This Guy Still Finds the World Baffling. Blame the World.
by Bruce Weber
New York Times, June 18, 2002.
Life doesn't seem to be getting any less baffling for the monotonal comedian
Steven Wright. His intellect remains dedicated to misreadings of the world's
ordinary signals to its citizens, and in his comic persona he seems
incapable of sharing commonly accepted tools of communication. Where his
mind lives - in the vacant spaces that language creates - confusion,
ambiguity, absurdity, irony, and paradox grow like mold.
"What's another word for thesaurus?" he asked, apropos of nothing, during
his appearance Thursday night at the Beacon Theatre. And at another moment,
as if it had just occurred to him: "Imagine how weird phones would look if
your mouth was nowhere near your ears."
Mr. Wright, who said he was 46, has been mining for such random nuggets of
nonwisdom for two decades now, and perhaps the most remarkable thing about
his comedy is the seeming inexhaustability of the lode. Dressed oblivious to
the season, with jeans tucked into black boots and a car coat over a work
shirt (he also wore what looked like a lacquered straw fedora), he wandered
back and forth across the stage, tripping regularly over comic bafflements:
"Sponges grow in the ocean. That kills me. I wonder how much deeper the
ocean would be if that didn't happen."
"I was wondering how my life would have been different if I'd been born one
day earlier, and I thought maybe it wouldn't be different at all, except
that I'd have asked that question yesterday."
During his 90-minute show, a presentation of the 10th Toyota Comedy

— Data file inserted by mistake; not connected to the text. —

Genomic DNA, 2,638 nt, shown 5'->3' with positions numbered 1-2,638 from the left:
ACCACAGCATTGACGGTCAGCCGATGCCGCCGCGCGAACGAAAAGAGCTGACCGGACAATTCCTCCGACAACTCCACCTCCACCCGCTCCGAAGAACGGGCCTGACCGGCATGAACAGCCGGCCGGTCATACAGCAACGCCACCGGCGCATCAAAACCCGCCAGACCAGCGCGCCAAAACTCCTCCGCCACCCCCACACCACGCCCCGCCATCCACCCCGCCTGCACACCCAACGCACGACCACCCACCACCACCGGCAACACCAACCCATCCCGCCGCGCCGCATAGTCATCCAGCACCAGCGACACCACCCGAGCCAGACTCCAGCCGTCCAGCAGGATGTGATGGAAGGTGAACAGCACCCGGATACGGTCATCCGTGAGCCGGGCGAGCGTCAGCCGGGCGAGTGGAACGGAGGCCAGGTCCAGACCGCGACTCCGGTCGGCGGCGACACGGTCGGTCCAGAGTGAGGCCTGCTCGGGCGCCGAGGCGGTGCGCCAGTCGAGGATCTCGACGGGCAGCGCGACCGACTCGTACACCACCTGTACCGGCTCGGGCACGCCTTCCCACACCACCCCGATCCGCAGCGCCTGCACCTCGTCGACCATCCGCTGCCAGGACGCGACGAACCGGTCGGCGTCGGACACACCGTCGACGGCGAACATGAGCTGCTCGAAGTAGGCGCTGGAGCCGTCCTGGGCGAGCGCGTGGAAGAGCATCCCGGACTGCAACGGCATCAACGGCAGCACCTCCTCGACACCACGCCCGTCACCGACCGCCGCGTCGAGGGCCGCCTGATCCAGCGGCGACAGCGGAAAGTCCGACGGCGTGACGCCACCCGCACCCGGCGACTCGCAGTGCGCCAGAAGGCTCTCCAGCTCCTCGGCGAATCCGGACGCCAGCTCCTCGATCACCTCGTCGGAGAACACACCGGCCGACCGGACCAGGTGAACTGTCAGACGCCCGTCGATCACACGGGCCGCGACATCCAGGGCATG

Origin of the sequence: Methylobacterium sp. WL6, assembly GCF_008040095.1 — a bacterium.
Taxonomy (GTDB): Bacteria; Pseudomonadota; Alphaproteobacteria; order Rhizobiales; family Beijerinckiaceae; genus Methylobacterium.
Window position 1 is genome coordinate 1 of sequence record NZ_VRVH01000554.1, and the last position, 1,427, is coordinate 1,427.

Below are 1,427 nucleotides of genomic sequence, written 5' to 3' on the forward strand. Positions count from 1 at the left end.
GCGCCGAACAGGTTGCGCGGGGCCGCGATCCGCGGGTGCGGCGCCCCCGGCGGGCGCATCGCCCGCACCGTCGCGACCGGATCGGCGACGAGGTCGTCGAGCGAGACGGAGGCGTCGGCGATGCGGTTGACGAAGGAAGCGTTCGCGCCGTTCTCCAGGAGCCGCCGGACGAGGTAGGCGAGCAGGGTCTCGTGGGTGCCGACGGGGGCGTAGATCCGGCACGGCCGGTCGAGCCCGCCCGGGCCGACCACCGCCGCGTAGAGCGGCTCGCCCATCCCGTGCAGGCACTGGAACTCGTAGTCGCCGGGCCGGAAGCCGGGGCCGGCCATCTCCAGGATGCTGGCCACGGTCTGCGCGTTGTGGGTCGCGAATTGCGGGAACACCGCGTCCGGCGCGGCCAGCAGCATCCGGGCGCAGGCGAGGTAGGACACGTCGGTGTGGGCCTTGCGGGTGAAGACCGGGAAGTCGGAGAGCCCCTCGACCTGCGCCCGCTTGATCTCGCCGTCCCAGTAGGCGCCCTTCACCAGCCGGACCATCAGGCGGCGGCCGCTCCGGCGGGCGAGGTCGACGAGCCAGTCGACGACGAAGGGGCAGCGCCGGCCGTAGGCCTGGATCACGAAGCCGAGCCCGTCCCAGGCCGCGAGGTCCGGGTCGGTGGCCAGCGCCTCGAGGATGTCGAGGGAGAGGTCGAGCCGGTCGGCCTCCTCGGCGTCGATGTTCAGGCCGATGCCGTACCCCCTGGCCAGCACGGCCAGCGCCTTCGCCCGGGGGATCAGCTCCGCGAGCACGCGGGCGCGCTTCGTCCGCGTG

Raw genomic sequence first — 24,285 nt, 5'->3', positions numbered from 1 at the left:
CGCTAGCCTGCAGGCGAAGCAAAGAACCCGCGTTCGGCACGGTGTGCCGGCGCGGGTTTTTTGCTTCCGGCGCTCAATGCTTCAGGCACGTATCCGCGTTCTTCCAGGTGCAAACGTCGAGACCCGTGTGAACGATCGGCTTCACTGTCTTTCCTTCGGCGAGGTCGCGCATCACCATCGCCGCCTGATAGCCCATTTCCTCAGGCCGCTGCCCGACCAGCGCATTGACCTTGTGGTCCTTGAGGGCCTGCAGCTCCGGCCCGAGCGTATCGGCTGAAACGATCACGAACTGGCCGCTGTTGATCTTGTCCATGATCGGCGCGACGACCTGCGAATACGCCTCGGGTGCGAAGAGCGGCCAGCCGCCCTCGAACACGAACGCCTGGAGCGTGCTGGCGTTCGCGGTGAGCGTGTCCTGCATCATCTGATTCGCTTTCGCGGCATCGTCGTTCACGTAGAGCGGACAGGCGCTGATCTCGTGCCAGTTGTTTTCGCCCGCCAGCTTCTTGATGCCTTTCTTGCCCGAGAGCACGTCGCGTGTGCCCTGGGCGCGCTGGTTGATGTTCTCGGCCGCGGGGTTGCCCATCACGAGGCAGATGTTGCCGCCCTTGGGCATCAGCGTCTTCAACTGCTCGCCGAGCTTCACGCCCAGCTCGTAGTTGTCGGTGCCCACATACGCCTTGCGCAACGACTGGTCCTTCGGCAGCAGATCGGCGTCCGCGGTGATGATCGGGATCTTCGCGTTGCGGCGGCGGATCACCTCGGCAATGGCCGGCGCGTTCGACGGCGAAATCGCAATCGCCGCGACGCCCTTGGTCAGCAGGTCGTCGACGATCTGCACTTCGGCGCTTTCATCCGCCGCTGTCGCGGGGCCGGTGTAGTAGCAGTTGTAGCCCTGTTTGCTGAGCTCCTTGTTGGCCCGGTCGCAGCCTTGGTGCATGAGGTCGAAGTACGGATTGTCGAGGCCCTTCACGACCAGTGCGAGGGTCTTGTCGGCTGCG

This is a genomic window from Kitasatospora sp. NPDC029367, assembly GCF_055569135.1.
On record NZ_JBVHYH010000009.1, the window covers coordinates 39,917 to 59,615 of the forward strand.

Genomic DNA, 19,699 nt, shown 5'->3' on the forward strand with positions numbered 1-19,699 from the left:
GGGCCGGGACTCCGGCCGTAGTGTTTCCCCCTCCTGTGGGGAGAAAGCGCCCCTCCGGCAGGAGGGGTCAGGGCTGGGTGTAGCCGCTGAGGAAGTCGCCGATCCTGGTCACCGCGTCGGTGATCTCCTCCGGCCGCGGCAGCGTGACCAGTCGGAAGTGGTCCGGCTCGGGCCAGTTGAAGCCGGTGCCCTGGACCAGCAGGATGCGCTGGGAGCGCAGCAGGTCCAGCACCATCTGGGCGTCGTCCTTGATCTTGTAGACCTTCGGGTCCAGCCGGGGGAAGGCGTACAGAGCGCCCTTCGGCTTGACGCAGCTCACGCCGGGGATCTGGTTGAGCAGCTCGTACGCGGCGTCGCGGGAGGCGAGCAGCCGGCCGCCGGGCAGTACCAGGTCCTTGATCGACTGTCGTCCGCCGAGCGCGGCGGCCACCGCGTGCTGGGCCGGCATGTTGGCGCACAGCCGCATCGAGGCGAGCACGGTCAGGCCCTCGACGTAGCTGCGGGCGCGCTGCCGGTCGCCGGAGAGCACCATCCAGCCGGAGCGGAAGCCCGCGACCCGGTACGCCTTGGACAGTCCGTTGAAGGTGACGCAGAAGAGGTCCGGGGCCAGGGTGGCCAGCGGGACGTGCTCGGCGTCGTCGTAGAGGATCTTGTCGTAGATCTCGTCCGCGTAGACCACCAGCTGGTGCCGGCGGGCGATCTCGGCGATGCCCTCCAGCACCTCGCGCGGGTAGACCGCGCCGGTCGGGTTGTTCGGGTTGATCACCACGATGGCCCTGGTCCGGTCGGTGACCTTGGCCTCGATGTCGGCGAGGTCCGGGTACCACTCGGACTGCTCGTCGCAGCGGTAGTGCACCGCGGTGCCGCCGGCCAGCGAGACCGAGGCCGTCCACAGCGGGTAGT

Festival, Mr. Wright did offer a handful of set pieces. One was a loopy
fantasy involving a pet parrot that talked in its sleep; another, a
hilarious, stream-of-consciousness riff on the subject of clothes-dryer
lint. In the same oddball vein he also sang a couple of songs, accompanying
himself listlessly on the guitar: "She stands standing up/She sleeps lying
down/She's a red-headed girl with long black hair."
But the show consisted mostly of brief anecdotes and even briefer asides. He
reminisced about his family ("One of my grandfathers died when he was a
little boy"), talked about people he knew ("A friend of mine is a pilot, and
we were going somewhere in his car, and for no reason at all he waited 45
minutes before pulling out of his driveway") and reported on his own odd
behavior, which by his own account frequently makes other people cry with
frustration. One was a woman at a tourist information bureau, whom he
greeted by saying, "So tell me about some people who were here last year."
Compulsively honest, he even recounted some pillow talk with his girlfriend.
She asked him, he said, "If you could know how and when you were going to
die, would you want to know?"
"Forget it, then."
It is a signifying element Mr. Wright's stage persona that his remarks seem
to arise unbidden, conjured up in an unpredictable sequence that makes it
seem as if he is constantly being startled by preposterous revalations. If
his unshakably deadpan delivery makes him sound depressively stunned, it's
no wonder. After all, with a mind like his, how will he ever fit in with the
rest of us?
"I'm a peripheral visionary," he said, not inaccurately. "I can see into the
future - just way off to the side."